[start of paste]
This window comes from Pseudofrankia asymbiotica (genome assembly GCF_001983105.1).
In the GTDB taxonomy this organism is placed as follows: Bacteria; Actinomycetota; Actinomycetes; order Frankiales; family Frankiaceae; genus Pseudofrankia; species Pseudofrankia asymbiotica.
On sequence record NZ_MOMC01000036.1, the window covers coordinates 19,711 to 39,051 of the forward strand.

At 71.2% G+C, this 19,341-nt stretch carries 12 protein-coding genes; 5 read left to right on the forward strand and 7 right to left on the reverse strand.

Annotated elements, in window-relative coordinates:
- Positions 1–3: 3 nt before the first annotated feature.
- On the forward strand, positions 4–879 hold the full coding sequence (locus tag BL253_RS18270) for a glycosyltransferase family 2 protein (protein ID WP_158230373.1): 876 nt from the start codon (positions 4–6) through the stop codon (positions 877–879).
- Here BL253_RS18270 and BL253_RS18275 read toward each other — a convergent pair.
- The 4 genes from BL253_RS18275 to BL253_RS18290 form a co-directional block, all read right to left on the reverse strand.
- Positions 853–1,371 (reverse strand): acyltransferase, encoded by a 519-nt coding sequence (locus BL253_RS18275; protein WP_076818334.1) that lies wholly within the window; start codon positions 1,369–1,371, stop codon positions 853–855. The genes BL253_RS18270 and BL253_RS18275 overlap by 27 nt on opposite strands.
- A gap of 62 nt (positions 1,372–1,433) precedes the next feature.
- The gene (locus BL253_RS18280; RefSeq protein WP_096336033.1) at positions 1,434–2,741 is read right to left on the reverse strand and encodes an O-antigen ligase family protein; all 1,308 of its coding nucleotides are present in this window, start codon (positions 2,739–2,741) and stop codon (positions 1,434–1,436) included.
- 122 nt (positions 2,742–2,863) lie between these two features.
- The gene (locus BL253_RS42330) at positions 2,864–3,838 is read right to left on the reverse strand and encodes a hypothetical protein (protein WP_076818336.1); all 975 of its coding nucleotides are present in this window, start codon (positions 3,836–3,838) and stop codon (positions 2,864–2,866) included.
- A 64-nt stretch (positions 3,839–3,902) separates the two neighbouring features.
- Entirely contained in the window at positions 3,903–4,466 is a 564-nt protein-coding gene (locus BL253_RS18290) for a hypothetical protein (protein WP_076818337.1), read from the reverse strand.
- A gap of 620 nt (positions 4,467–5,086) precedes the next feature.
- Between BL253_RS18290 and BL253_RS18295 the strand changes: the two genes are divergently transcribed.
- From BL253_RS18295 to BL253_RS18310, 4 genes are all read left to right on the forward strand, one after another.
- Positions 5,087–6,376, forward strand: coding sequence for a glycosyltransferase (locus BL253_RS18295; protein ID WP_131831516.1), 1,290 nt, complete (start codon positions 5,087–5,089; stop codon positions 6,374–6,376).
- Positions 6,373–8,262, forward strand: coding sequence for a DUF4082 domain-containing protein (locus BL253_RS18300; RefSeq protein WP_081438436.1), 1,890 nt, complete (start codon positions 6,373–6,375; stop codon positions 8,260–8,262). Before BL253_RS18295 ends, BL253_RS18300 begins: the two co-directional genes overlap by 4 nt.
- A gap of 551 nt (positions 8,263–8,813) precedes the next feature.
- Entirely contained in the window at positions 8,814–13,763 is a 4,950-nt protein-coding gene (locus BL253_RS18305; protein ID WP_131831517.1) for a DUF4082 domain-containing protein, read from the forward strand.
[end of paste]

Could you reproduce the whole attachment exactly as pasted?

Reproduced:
This window comes from Pseudofrankia asymbiotica (genome assembly GCF_001983105.1).
In the GTDB taxonomy this organism is placed as follows: Bacteria; Actinomycetota; Actinomycetes; order Frankiales; family Frankiaceae; genus Pseudofrankia; species Pseudofrankia asymbiotica.
On sequence record NZ_MOMC01000036.1, the window covers coordinates 19,711 to 39,051 of the forward strand.

At 71.2% G+C, this 19,341-nt stretch carries 12 protein-coding genes; 5 read left to right on the forward strand and 7 right to left on the reverse strand.

Annotated elements, in window-relative coordinates:
- Positions 1–3: 3 nt before the first annotated feature.
- On the forward strand, positions 4–879 hold the full coding sequence (locus tag BL253_RS18270) for a glycosyltransferase family 2 protein (protein ID WP_158230373.1): 876 nt from the start codon (positions 4–6) through the stop codon (positions 877–879).
- Here BL253_RS18270 and BL253_RS18275 read toward each other — a convergent pair.
- The 4 genes from BL253_RS18275 to BL253_RS18290 form a co-directional block, all read right to left on the reverse strand.
- Positions 853–1,371 (reverse strand): acyltransferase, encoded by a 519-nt coding sequence (locus BL253_RS18275; protein WP_076818334.1) that lies wholly within the window; start codon positions 1,369–1,371, stop codon positions 853–855. The genes BL253_RS18270 and BL253_RS18275 overlap by 27 nt on opposite strands.
- A gap of 62 nt (positions 1,372–1,433) precedes the next feature.
- The gene (locus BL253_RS18280; RefSeq protein WP_096336033.1) at positions 1,434–2,741 is read right to left on the reverse strand and encodes an O-antigen ligase family protein; all 1,308 of its coding nucleotides are present in this window, start codon (positions 2,739–2,741) and stop codon (positions 1,434–1,436) included.
- 122 nt (positions 2,742–2,863) lie between these two features.
- The gene (locus BL253_RS42330) at positions 2,864–3,838 is read right to left on the reverse strand and encodes a hypothetical protein (protein WP_076818336.1); all 975 of its coding nucleotides are present in this window, start codon (positions 3,836–3,838) and stop codon (positions 2,864–2,866) included.
- A 64-nt stretch (positions 3,839–3,902) separates the two neighbouring features.
- Entirely contained in the window at positions 3,903–4,466 is a 564-nt protein-coding gene (locus BL253_RS18290) for a hypothetical protein (protein WP_076818337.1), read from the reverse strand.
- A gap of 620 nt (positions 4,467–5,086) precedes the next feature.
- Between BL253_RS18290 and BL253_RS18295 the strand changes: the two genes are divergently transcribed.
- From BL253_RS18295 to BL253_RS18310, 4 genes are all read left to right on the forward strand, one after another.
- Positions 5,087–6,376, forward strand: coding sequence for a glycosyltransferase (locus BL253_RS18295; protein ID WP_131831516.1), 1,290 nt, complete (start codon positions 5,087–5,089; stop codon positions 6,374–6,376).
- Positions 6,373–8,262, forward strand: coding sequence for a DUF4082 domain-containing protein (locus BL253_RS18300; RefSeq protein WP_081438436.1), 1,890 nt, complete (start codon positions 6,373–6,375; stop codon positions 8,260–8,262). Before BL253_RS18295 ends, BL253_RS18300 begins: the two co-directional genes overlap by 4 nt.
- A gap of 551 nt (positions 8,263–8,813) precedes the next feature.
- Entirely contained in the window at positions 8,814–13,763 is a 4,950-nt protein-coding gene (locus BL253_RS18305; protein ID WP_131831517.1) for a DUF4082 domain-containing protein, read from the forward strand.